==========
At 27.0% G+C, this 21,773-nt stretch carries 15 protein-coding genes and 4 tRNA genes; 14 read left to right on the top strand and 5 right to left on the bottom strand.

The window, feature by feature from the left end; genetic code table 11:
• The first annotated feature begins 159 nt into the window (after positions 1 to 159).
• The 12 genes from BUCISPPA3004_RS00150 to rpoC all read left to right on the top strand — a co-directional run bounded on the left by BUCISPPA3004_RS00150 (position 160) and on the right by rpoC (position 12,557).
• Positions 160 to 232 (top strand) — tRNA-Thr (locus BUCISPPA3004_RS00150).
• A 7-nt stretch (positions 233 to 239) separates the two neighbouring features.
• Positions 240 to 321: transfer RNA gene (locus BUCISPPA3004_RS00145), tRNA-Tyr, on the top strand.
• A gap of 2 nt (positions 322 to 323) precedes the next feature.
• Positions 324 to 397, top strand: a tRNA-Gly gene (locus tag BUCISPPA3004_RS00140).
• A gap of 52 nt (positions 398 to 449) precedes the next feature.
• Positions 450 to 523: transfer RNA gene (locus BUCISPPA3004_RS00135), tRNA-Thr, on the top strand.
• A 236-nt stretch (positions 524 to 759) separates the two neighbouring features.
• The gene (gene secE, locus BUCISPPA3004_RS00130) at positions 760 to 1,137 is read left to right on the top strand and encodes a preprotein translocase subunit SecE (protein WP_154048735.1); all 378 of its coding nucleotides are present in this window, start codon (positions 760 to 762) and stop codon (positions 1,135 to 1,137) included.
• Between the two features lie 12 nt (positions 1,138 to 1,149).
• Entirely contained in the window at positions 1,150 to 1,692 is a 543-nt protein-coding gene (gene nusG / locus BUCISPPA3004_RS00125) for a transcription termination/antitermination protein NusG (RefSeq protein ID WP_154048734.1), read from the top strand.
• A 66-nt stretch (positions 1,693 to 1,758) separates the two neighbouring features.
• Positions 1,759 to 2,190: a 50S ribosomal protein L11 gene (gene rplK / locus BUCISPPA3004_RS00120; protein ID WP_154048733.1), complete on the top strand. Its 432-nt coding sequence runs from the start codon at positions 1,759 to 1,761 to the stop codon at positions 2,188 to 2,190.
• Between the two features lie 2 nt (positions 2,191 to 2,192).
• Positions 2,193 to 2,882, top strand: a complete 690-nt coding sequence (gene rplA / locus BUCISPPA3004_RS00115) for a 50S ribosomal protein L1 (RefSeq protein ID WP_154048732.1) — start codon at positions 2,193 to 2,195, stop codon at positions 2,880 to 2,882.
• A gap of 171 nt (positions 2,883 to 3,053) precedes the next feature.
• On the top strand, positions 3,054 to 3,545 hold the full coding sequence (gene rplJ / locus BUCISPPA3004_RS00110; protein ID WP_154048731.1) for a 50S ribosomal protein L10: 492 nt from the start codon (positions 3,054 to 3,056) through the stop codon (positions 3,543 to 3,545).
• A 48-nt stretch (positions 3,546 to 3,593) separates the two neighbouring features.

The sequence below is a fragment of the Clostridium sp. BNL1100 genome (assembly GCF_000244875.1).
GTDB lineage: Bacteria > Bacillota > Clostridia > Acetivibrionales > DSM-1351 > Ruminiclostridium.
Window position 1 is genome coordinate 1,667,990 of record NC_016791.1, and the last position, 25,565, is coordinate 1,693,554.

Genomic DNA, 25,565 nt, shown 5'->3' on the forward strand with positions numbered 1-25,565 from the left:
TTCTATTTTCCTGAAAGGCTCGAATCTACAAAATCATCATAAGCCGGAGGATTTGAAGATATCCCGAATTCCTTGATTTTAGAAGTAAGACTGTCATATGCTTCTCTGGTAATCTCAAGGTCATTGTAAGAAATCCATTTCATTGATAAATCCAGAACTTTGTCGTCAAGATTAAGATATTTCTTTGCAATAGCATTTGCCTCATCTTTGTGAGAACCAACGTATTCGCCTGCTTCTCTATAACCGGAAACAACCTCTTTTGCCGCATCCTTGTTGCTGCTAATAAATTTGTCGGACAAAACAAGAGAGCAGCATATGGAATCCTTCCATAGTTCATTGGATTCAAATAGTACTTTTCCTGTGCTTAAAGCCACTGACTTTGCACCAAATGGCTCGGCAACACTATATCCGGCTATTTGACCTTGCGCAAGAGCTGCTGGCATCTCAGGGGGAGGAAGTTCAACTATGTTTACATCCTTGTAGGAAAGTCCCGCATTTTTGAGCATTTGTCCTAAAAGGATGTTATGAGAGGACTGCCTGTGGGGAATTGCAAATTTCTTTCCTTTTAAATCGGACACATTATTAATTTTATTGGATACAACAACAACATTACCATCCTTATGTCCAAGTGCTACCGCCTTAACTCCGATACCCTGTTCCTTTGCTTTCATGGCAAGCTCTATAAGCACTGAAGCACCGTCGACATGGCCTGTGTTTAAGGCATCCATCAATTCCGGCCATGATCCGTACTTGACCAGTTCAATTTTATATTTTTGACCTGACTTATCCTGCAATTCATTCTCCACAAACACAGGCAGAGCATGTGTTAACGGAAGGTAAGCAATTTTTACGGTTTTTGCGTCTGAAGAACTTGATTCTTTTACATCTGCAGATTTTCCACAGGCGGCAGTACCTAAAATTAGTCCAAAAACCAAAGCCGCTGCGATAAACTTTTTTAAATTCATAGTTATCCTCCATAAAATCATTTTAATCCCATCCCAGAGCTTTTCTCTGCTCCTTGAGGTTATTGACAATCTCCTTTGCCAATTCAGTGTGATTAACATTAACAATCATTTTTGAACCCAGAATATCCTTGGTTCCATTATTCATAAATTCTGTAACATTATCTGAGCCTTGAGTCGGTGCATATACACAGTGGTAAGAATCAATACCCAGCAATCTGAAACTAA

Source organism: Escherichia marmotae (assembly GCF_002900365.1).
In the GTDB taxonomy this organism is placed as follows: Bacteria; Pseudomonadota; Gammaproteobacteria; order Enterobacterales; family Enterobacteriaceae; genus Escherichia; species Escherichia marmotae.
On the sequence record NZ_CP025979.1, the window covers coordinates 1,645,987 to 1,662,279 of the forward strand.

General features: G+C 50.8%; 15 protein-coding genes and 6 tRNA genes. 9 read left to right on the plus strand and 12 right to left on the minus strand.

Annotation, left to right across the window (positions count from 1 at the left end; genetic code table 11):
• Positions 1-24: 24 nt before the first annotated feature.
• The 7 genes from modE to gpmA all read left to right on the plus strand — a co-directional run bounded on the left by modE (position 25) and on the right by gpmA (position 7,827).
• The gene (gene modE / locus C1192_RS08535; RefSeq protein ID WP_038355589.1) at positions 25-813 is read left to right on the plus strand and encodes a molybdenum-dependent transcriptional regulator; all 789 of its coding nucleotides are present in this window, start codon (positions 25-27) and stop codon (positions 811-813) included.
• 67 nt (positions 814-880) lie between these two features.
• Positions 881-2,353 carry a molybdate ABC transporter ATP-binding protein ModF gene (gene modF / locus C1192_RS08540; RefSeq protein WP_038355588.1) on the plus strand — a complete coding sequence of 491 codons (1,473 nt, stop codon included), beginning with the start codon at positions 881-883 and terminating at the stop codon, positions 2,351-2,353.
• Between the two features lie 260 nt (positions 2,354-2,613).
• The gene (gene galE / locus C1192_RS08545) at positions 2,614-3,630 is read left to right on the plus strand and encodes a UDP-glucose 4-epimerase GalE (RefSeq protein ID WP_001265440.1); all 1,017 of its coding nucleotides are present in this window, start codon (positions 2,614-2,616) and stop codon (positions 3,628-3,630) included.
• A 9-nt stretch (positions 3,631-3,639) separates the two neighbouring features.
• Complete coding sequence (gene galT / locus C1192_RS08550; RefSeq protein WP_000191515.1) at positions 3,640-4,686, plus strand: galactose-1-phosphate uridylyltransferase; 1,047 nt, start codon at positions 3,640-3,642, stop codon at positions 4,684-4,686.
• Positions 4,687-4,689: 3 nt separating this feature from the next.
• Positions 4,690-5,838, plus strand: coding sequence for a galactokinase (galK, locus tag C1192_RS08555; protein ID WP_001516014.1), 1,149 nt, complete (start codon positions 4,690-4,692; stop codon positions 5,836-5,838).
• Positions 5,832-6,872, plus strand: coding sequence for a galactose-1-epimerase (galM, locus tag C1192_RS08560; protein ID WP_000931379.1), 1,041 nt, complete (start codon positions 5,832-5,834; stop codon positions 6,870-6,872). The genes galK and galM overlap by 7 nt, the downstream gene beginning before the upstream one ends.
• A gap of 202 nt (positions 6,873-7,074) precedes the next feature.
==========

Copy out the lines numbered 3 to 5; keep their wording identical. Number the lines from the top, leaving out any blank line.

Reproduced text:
• The first annotated feature begins 159 nt into the window (after positions 1 to 159).
• The 12 genes from BUCISPPA3004_RS00150 to rpoC all read left to right on the top strand — a co-directional run bounded on the left by BUCISPPA3004_RS00150 (position 160) and on the right by rpoC (position 12,557).
• Positions 160 to 232 (top strand) — tRNA-Thr (locus BUCISPPA3004_RS00150).